In the past week, bank technologists and payments managers have been digging into the technical specs of tokenization. At Cornerstone, our very own rain man Michael Croal was drawing flow charts and war gaming what tokenization will mean. As Croal concluded: “It appears the agreement between Apple and a bank is for Apple to be allowed to convert the card number into a routable token before the merchant sees it. The merchant and merchant processor only need the first six digits, the BIN [bank identification number], to know how to handle it. Since the real 16-digit card number is only exposed from Visa back to the issuer, and the Big Apple ‘doesn’t save it,’ Apple Pay should be more secure and bring more tokenization strategies from Apple competitors.”
The faster banks that understand their position with this technology, the better. Roth notes that Visa and MC came up with this concept almost a year ago. This process would eventually eliminate the need for merchants to analyze and read magnetic stripe info. Adoption up to this point has been minimal. Roth concluded, “Apple Pay will be the first major payments method to take advantage of this. This is a big win for MC and Visa and a major step forward in eliminating the simpler forms of card fraud.” Roth sees industry players quickly jumping into the world of tokenization, as demonstrated by industry giant Fiserv rushing to communicate its tokenization strategy last week.
Tokenization has just also moved to a priority requirement for payments vendors in the community banking and credit union space. Cornerstone Senior Director Sam Kilmer noted: “Right now, everyone is saying banks are winners. No one is telling the segmentation story. Bigger banks are winners with early adopters because they are ahead on the app process.” Like many new innovations, community banks and credit unions will need to determine how quickly they can become fast followers. As Kilmer noted, “I could see a segment of loyal Apple users switching banks over this purely on timing and perception of their bank being backward.”
4: Redouble Efforts to Create a Slick Mobile Banking Experience
Banks today are seeing a rapid merging of Web and mobile channels, and new companies are seeking to disrupt a staid Internet banking vendor market. Integrating payments is one of the hot new areas of functionality in which vendors are competing for the business of community banks. The release of Apple Pay underscores the fact that a killer mobile banking experience will be table stakes going forward. Banks today are woefully under-resourced in the E-channel area, and the Redirect of delivery resources has just moved to Defcon 1.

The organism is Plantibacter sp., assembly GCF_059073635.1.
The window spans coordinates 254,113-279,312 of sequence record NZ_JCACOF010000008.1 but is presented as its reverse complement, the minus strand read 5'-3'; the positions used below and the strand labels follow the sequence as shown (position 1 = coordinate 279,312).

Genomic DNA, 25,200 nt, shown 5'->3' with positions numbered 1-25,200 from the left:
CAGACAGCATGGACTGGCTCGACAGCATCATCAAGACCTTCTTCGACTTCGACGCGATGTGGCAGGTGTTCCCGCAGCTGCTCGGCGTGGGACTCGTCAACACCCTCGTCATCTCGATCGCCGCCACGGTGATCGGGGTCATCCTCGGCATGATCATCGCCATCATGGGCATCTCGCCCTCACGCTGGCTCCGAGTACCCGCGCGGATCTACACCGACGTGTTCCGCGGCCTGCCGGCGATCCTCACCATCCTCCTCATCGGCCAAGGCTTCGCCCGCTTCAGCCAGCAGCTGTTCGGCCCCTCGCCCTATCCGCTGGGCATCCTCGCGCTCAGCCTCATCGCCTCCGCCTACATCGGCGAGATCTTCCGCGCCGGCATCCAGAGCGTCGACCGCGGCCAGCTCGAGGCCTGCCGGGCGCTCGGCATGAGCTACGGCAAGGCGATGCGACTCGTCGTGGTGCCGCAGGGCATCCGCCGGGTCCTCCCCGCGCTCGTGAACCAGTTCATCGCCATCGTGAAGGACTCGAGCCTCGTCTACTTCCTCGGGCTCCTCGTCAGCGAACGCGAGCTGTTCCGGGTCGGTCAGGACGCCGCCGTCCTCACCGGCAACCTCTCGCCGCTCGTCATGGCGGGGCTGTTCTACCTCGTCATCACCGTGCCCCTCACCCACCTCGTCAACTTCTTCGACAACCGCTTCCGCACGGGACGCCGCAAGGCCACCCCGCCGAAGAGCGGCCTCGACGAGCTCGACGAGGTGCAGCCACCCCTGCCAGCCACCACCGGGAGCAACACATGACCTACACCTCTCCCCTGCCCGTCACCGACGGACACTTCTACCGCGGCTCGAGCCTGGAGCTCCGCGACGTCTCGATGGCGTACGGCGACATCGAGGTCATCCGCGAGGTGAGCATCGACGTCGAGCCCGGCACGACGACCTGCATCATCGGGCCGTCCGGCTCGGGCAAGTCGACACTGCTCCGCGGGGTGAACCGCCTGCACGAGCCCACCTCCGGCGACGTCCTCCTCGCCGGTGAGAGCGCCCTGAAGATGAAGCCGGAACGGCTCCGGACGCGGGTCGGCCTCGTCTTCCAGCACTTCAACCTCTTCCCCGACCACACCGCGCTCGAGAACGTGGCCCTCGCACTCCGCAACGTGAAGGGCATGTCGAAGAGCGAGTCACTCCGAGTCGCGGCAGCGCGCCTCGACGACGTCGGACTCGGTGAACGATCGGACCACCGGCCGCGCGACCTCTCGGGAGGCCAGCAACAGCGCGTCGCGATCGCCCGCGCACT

5: Blow Your Customers Away with Payments-Related Customer Service and Fraud Monitoring
Who does a consumer call when Apple Pay has an issue? Naturally, Apple is a technology company that has no interest in becoming the “back office” of payments. Banks have traditionally done the gritty work that innovators get bored with fast. If bank CIOs are drawing flow charts to review NFC, tokenization, mobile and BINs, think what the CIOs’ parents are thinking about emerging payments. The truth is, banks have a decade of education and migration opportunities with their customers. Front line knowledge of a bank’s payments offerings and delivery channels should be off the charts if banks are going to fend off the continued encroaching threats of payments innovators.
6: Recognize That EMV Marches On
Apple Pay’s sexiness aside, there is ramp-up time and future competition. Apple’s move is not an EMV killer at this time. As Cornerstone’s Roth observed: “I don’t see momentum ebbing on EMV. The industry finally drank the Kool-Aid on this, and I am seeing a wholesale movement to EMV. For one of our clients to ‘leapfrog’ the need to do EMV would be to assume that they can cut a deal with Apple and then get close to 100 percent of their transactions over to NFC and tokenization before the October 2015 deadline. That would never happen.
“For community financial institutions, an EMV roll-out needs to be branded with customers as a continued focus on security and privacy. It’s a great ice-breaker to begin a long-term discussion of being THE trusted payments providers with customers.”
More to Come
In the next few months, GonzoBanker will dig deeper into the strategic scurrying that has been set off. Competition is always good and fun in an industry – so let the competition begin. The early scores are in. As Roth concluded: “Overall, this is a huge win for the evolution of the payments industry, but it’s not a great deal for merchants and issuers. This seems like a loss for small and mid-size financials. Nothing good can come out of it all. Banks can ride the apps, and if they have to pay to ride the apps then it would seem like another loss of revenue.”
For now, it’s a mad rush for players of all shapes and sizes to figuratively sit under the Apple tree. Maybe Cornerstone CEO Scott Sommer said it in the most sophisticated and profound way last week: “I just think it’s so totally cool ;-).”